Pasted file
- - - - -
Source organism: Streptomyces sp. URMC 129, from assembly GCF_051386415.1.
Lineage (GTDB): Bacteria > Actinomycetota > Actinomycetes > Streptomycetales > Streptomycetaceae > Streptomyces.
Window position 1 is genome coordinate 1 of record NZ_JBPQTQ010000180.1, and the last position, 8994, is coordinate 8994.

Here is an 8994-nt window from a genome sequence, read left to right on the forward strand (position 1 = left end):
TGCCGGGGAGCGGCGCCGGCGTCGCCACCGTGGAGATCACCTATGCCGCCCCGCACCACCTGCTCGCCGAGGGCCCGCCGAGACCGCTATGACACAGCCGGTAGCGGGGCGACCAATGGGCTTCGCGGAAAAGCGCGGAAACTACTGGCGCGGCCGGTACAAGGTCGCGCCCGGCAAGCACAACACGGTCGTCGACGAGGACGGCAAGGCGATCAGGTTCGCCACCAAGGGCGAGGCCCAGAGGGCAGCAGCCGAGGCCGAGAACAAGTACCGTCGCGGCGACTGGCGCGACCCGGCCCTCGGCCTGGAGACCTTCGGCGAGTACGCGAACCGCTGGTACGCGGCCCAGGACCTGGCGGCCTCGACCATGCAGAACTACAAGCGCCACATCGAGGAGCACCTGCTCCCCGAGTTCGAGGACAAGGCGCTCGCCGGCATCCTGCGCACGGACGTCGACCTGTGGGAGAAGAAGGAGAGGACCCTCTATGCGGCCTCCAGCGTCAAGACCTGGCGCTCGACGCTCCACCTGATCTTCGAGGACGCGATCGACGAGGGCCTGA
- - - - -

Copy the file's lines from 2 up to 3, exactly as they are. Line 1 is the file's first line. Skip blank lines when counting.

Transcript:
Lineage (GTDB): Bacteria > Actinomycetota > Actinomycetes > Streptomycetales > Streptomycetaceae > Streptomyces.
Window position 1 is genome coordinate 1 of record NZ_JBPQTQ010000180.1, and the last position, 8994, is coordinate 8994.